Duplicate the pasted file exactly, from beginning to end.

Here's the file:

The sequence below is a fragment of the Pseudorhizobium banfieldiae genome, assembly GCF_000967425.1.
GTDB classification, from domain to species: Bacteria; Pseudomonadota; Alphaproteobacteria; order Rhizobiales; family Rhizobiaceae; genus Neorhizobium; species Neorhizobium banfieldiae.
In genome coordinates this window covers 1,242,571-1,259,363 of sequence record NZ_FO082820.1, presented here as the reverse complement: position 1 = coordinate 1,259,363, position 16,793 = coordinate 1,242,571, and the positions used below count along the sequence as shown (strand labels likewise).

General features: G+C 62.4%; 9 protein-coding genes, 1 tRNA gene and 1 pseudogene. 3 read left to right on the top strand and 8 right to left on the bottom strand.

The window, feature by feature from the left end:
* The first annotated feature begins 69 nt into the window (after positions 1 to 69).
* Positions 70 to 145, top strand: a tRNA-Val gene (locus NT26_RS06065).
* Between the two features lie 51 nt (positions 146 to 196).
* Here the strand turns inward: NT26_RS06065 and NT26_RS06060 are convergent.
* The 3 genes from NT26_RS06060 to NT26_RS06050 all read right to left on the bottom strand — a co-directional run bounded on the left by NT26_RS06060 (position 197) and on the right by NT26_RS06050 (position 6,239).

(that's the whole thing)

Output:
The sequence below is a fragment of the Pseudorhizobium banfieldiae genome, assembly GCF_000967425.1.
GTDB classification, from domain to species: Bacteria; Pseudomonadota; Alphaproteobacteria; order Rhizobiales; family Rhizobiaceae; genus Neorhizobium; species Neorhizobium banfieldiae.
In genome coordinates this window covers 1,242,571-1,259,363 of sequence record NZ_FO082820.1, presented here as the reverse complement: position 1 = coordinate 1,259,363, position 16,793 = coordinate 1,242,571, and the positions used below count along the sequence as shown (strand labels likewise).

General features: G+C 62.4%; 9 protein-coding genes, 1 tRNA gene and 1 pseudogene. 3 read left to right on the top strand and 8 right to left on the bottom strand.

The window, feature by feature from the left end:
* The first annotated feature begins 69 nt into the window (after positions 1 to 69).
* Positions 70 to 145, top strand: a tRNA-Val gene (locus NT26_RS06065).
* Between the two features lie 51 nt (positions 146 to 196).
* Here the strand turns inward: NT26_RS06065 and NT26_RS06060 are convergent.
* The 3 genes from NT26_RS06060 to NT26_RS06050 all read right to left on the bottom strand — a co-directional run bounded on the left by NT26_RS06060 (position 197) and on the right by NT26_RS06050 (position 6,239).